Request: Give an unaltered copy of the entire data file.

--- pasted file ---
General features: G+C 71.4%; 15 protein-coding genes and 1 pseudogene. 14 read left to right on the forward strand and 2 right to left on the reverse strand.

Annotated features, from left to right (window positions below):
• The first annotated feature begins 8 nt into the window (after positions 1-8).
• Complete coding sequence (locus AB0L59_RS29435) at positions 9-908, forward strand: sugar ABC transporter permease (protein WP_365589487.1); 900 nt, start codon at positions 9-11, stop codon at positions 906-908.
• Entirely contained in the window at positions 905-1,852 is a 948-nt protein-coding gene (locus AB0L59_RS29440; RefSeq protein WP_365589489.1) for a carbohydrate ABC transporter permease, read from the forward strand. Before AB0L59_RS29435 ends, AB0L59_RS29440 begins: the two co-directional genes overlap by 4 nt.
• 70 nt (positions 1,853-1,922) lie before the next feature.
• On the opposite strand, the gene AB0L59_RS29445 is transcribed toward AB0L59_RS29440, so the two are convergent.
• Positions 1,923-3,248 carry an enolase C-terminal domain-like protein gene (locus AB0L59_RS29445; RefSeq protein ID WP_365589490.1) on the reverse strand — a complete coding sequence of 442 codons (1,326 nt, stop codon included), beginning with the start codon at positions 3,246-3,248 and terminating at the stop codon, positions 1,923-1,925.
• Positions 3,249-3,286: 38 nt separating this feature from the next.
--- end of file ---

General features: G+C 71.4%; 15 protein-coding genes and 1 pseudogene. 14 read left to right on the forward strand and 2 right to left on the reverse strand.

Annotated features, from left to right (window positions below):
• The first annotated feature begins 8 nt into the window (after positions 1-8).
• Complete coding sequence (locus AB0L59_RS29435) at positions 9-908, forward strand: sugar ABC transporter permease (protein WP_365589487.1); 900 nt, start codon at positions 9-11, stop codon at positions 906-908.
• Entirely contained in the window at positions 905-1,852 is a 948-nt protein-coding gene (locus AB0L59_RS29440; RefSeq protein WP_365589489.1) for a carbohydrate ABC transporter permease, read from the forward strand. Before AB0L59_RS29435 ends, AB0L59_RS29440 begins: the two co-directional genes overlap by 4 nt.
• 70 nt (positions 1,853-1,922) lie before the next feature.
• On the opposite strand, the gene AB0L59_RS29445 is transcribed toward AB0L59_RS29440, so the two are convergent.
• Positions 1,923-3,248 carry an enolase C-terminal domain-like protein gene (locus AB0L59_RS29445; RefSeq protein ID WP_365589490.1) on the reverse strand — a complete coding sequence of 442 codons (1,326 nt, stop codon included), beginning with the start codon at positions 3,246-3,248 and terminating at the stop codon, positions 1,923-1,925.
• Positions 3,249-3,286: 38 nt separating this feature from the next.